By Anna Ferraro
“Pay attention to details, the small ones. The big ones take care of themselves, the little ones will just grab you,” says Paul Barnett, in regards to his gardening exploits. Taking a short break from picking sweet corn one warm afternoon, he took a moment to share about his love for his hobby – which is really more than a hobby …
A former Cargill employee, Barnett is passionate about working in his 12,000 square feet of greenhouses, and the surrounding gardens on his property. After his retirement last summer, he works full-time on his gardens, saying, “I like growing.” His five children and eight grandchildren like it, too, and together, led by Barnett, the family maintains an impressive gardening operation.
Years ago, they ran a nursery, growing and selling flowers and vegetables, and participating in farmers markets. But with changes in Barnett’s work and schedule, that all had to be put on hold for a while. Now, they’re back in full swing. Tomatoes, sweet corn, green beans, cabbage, cauliflower, peppers, jalapenos and more all are thriving in Barnett’s greenhouse this summer, ready to be picked and taken off to various farmer’s markets. Barnett says, “This has been a really good year so far. Had everything in early, and we are now getting ready to plant the fall crops.”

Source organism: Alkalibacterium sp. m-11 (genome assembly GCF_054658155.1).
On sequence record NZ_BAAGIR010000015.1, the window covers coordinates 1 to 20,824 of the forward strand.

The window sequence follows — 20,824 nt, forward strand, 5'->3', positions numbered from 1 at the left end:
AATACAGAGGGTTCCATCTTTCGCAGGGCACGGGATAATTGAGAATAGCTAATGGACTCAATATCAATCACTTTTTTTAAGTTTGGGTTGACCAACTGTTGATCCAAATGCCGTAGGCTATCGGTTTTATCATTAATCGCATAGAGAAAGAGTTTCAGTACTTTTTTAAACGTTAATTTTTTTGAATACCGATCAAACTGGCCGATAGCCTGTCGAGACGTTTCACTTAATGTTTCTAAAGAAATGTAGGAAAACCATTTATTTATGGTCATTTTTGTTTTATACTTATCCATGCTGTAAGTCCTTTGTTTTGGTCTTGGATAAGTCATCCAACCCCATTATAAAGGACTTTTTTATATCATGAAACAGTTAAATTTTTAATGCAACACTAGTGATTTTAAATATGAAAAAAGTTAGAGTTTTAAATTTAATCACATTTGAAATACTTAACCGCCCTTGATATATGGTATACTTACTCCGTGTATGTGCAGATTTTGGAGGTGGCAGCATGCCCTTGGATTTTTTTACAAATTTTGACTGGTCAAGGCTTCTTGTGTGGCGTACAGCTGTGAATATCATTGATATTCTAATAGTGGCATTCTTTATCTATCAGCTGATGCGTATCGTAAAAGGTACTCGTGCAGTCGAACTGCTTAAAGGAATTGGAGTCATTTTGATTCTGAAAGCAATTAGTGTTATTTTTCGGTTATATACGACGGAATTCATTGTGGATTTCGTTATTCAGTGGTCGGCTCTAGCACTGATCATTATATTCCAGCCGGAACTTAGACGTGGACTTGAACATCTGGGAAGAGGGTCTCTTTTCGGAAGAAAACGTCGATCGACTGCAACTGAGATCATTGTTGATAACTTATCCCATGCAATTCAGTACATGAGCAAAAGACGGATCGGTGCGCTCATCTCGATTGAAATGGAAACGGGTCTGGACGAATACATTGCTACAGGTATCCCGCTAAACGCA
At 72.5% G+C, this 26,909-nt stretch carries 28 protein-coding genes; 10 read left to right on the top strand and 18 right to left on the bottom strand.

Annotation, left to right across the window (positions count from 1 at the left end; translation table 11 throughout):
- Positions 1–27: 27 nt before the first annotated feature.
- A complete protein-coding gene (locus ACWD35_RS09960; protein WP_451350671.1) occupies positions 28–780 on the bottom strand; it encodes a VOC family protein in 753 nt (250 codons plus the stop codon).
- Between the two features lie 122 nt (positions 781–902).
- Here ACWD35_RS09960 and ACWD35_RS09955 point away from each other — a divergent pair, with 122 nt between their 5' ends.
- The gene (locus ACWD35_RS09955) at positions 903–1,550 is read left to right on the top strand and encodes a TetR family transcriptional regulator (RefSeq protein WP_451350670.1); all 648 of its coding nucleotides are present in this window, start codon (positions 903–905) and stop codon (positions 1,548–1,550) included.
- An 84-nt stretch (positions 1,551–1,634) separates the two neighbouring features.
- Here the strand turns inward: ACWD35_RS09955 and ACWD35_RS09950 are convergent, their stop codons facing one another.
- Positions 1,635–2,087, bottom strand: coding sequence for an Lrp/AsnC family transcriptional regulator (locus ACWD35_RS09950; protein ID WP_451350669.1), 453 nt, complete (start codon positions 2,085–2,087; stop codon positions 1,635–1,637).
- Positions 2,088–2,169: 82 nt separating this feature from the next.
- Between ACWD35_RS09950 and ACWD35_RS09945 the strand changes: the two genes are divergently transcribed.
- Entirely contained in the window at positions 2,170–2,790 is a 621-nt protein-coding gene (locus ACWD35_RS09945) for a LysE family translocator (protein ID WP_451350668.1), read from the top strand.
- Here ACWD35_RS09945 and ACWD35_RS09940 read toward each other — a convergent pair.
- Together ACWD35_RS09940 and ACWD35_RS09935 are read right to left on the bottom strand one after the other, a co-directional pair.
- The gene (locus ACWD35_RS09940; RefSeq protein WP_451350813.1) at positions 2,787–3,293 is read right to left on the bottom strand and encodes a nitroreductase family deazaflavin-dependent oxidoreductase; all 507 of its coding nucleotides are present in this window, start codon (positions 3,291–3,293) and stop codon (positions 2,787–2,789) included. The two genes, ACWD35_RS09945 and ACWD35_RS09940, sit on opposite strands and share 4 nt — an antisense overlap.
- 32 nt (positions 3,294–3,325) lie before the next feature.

In addition to his greenhouses and gardens, Barnett partners with a friend in Beardstown to plant a 40-acre melon and pumpkin patch. Barnett says, “This is full-time, and I love it.”
It’s not all easy, though. Barnett shared that two of his biggest challenges that he deals with in his work are disease and insect problems, explaining, “Plants in greenhouses are more susceptible to these issues than those grown out of doors.” He’s constantly trying to stay one step ahead, saying, “I’m always keeping an eye on the plants.”
Every Thursday night during the growing season, Barnett heads over to the Illinois State Fairgrounds in Springfield and sets up his produce stand from 4-7 p.m. Throughout the evening, he mingles with the friendly crowds that are visiting, picnicking, buying produce and tasting wine on the grounds. He shares, “I like the people that we market with, everybody takes care of each other and watches out. I’ve made a lot of friends and customers.” In addition to marketing at the fairgrounds, Barnett also travels to markets in Alton and Jerseyville – a bit of a drive, but all for the love of his gardens.
But that’s all for now, Barnett’s afternoon break is over, so it’s back to the sweet corn patch. There’s more work to do, and gardens don’t just care for themselves …